Fed meeting prep
The two-day Federal Reserve meeting begins in Washington today, and while investors expect rates to be kept unchanged when the announcement is made tomorrow, any changes to the the bank's outlook on growth, or hints about balance-sheet normalization have the potential to move markets. Former Federal Reserve Governor Daniel Tarullo said that weak inflation is likely to weigh on discussions about the pace of future interest-rate hikes.
After multiple hikes and talk of an unwinding of the FEDs balance sheet over the last several months, we are now faced with lower than hoped inflation, stagnant organic economic growth by many measures, and counterintuitively, stock markets making new highs almost daily. Why?
Here's our take.
The 3 main issues hanging over markets ( or bolstering them) are Fed hike/ not hikes, unwinding the Fed's bloated balance sheet, and inflation vs. employment.
1- To Hike or Not to Hike
The Fed needed to raise rates to have some bullets in its gun in case of an exogeneous event that demanded more liquidity. Yellen at one point stated as much. And they did just that. Now, they have room to ease if need be.
The Fed has room to hike as long as stocks continue to remain strong. The ECB is now buying ATH, as the US Fed BTD. But Gold is now also starting to go up on hawk and dove talk. Let's see if that continues.
2- QT is Coming?!
As to QT being enacted, we do not take that seriously. Many others do not as well. When one looks at EU countries now buying global stocks because their appetite for their own bonds is satiated, and the patently obvious collaboration between central banks (i.e. Draghi turns Hawk as the US raises, Draghi turns back to dove last week as does our Fed); connecting those dots leads any sane person to see that EU banks are buying US stocks.
One explanation we would put forward ties together the EU outflows and the continuing levitation of stocks. The ECB is buying US stocks now that they've bought a ton of their own bonds and corporate debt. And frankly, that is smart. Because if inflation ever gets to where they want it, and it will, then stocks will keep pace better with inflation and hedge their own debased EURO than domestic bonds.
This is in fact borne out in the net outflows of EU capital:
The universe of emerging market debt trading at distressed levels (defined as yielding more than 10 percent versus Treasurys) is the slimmest pickings in ten years, according to data compiled by Bloomberg and J.P. Morgan. Diego Ferro, co-chief investment officer at Greylock Capital Management, commented that: “There is too much money coming into emerging markets, so leverage is increasing and investors are piling on certain trades of dubious quality.”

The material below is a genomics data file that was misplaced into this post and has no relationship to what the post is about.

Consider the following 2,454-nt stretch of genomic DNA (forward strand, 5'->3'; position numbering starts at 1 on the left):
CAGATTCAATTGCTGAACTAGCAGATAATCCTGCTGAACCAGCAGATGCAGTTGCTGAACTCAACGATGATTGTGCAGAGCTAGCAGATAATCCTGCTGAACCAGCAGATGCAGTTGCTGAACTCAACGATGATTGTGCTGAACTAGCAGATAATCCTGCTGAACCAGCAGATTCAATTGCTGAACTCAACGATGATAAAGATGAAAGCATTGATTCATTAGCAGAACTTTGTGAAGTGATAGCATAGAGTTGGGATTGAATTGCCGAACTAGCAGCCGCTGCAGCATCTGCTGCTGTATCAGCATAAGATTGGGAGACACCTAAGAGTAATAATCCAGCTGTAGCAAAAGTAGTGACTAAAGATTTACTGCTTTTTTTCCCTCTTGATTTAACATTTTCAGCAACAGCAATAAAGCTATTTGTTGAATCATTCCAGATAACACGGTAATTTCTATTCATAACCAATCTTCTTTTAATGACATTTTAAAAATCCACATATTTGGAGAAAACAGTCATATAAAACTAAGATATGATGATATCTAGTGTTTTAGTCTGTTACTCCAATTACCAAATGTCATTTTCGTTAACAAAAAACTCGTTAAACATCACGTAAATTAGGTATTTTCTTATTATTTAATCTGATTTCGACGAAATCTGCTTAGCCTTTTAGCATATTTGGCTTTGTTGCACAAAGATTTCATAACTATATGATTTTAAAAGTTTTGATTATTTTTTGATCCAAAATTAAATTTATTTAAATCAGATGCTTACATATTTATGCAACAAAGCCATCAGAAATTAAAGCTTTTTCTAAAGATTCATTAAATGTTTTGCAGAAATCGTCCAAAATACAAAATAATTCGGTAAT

Amidst microscopic yields and dwindling supply as the ECB continues to Hoover up as much as 33% of investment grade corporate and sovereign debt across the eurozone, local investors have poured capital abroad. Data from the ECB show that euro-area investors have been buying at an annualized clip of between €300 billion and €500 billion in foreign long term debt instruments since 2015. ECB executive board member Benoît Cœuré discussed the trend in a speech on July 11:
At their peak around the middle of 2016, net capital outflows – measured here in terms of 12-month moving sums – reached nearly 5% of euro area GDP. Never before in the history of the euro area have capital flows been so high.
Have passport, will travel:
While this chart shows outflows from the EU, and does not substantiate our comment of the EU buying US stocks... this one does
As of May 2015 the SNB owned $1.1BB in Apple alone. its not much of a leap to assume the ECB owns US equities. But that wasn't enough
In the second quarter of 2016, the Swiss National Bank added $7.3 billion to its US equity portfolio, and according to its just filed 13-F, is now long a record $61.8 billion in US stocks, up from $54.5 billion a month ago. In fact, rising from $41.3 billion in total US stock holdings as of December 2015, this means that the Swiss central bank increased its total US holdings by a record 50% in the first half of 2016.
Do you think they've stopped buying?
3- Inflation vs Jobs
This is easy. The Fed will jawbone how close we are to full employment when they want to hike rates. They will wring their hands at not achieving higher inflation when they want to lower them. just watch the Fed notes closer as well as when their ECB puppet Draghi speaks.
But.. But.. But Gold?
Of course Gold is a better hedge than stocks for inflation. But it would take a fraction of the extra money sloshing around out there to buy all the Gold in the world. Not to mention the signal it sends to the public. And don't fret, the central banks of the world are buying gold hand over fist. They just do not advertise it.
interactive live charts HERE
After all the bonds have been bought, all the stocks too, there will be nothing left to buy with that money sloshing around. There will be no way to "sanitize the printing with sovereign bond purchases. There can be no balance sheet unwind without a mainstreet deflationary catastrophe and a wall street inflationary collapse. Kind of the opposite of right now. Thus the Fed must stay the course, until they run out of "good" things to inflate. They will keep titrating the stock market addiction to heroin and cocaine with benadryl and caffeine. Until the markets stop believing. And the little signs that this has begun are in the reaction to Gold on hawkish and dovish statements.
Read more by Soren K.Group